Was there a year and a half. From the mention of the vision and the length of time he remained, appears God wanted him to establish a healthy body there. Considering the problems they had later, doing that was a good idea. Also left Paul close to the other churches of the area if they needed to see and/or speak with him.
12-17 Interesting note in the story. Perhaps to illustrate what was just said about God promising Paul that He would take care of him. Paul didn’t even have to open his mouth to defend himself.
18 “…he took leave of the brethren and sailed for Syria…”
He has it in his mind to head back to Jerusalem. Not sure why he stopped by Ephesus. May have something to do with Priscilla and Aquila being with him as he leaves them there or maybe he had wanted to get over there, but had not had the chance until now. Commentary suggests he cut his hair as part of a personal vow which also required sacrifices within thirty days. This short time frame may be why he insisted that he had to get to Jerusalem so quickly and thus didn’t spend more time at Ephesus.
22 “…landed at Caesarea, and gone up and greeted the church, he went down to Antioch”
End of the second missionary journey. What had started as a journey to strengthen the churches they had started previously turned into an open door to reach more people. Proverbs says to trust in the Lord and He will direct our steps. Hard to direct our steps if we aren’t taking any. We must be about what we know God wants us to do, and He will open new doors to us. But if we’re not being faithful in the small things, why should He trust us with something larger?
23 “After he had spent some time there, he departed and went over the region of Galatia and Phrygia in order, strengthening all the disciples.”
Just like that, another missionary journey starts. No fanfare or even mention of who is going with him, though I would assume Luke.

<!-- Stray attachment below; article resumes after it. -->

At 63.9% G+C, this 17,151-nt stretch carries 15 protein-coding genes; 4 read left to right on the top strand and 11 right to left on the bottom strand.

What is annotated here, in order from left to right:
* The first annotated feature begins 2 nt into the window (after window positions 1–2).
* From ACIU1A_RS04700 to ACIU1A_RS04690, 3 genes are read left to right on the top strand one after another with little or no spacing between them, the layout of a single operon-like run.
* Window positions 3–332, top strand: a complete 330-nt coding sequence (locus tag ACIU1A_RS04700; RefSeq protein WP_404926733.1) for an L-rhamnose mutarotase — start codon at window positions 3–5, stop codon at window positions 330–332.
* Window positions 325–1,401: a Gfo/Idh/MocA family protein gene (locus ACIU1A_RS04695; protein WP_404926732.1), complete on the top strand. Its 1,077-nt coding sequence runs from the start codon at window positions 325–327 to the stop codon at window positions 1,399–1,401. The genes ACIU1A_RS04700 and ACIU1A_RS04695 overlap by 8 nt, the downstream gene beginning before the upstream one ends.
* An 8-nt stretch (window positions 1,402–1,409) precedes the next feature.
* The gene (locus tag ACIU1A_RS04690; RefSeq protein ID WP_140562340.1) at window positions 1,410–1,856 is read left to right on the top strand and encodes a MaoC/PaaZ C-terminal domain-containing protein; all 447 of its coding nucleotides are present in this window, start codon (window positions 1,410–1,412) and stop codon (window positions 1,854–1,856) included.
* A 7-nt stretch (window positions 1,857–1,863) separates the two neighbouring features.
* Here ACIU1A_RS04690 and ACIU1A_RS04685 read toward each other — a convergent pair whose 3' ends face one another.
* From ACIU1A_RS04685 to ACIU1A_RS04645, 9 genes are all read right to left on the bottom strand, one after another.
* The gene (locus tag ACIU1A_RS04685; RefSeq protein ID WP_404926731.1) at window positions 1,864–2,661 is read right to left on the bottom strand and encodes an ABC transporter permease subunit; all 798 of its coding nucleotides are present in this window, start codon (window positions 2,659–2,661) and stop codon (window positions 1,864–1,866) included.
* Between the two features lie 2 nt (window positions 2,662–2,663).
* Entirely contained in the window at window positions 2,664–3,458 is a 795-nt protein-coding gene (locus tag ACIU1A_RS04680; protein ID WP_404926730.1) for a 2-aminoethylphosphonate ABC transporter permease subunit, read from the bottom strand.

25 “…he knew only the baptism of John”
Introduction of Apollos. Had been instructed in the message of John, that a Messiah was coming so men needed to repent and trust God for forgiveness. Aquila and Priscilla were able to let him know that Jesus was that Messiah and that repentance and belief in Him brings salvation. Just the news he had been waiting for. He was able to use that information to be a strong and bold teacher and witness. Commentary remarked on the providence of Aquila and Priscilla staying in Ephesus. They were able to assist in bringing a great teacher to the churches. God weaves all things into His tapestry. We may not see the picture the threads create until later, but we can trust that He is indeed weaving them. I just want to be sure I’m not upbraiding His work.
28 “…vigorously refuted the Jews publicly…”
Not trying to be belligerent, hurtful, or combative, but arguing for the truth. Sometimes we have to take our arguments to the public sphere and confront attacks directly and forcefully. Some argue that doing so only hurts those we’re trying to reach, but I see that it is sometimes necessary. Using the wisdom God gives us and trusting Him to speak through us will make sure we stay in His will. Along with that, if we have conducted ourselves honorably up to that point, others will be able to see the sincerity of our actions and be more receptive of the message, not see our debates as just merely argumentative.
I hope you enjoy reading and studying His word. May it accomplish what He desires. Please feel free to comment or post questions. Thanks for reading!
Scripture taken from the New King James Version®. Copyright © 1982 by Thomas Nelson. Used by permission. All rights reserved.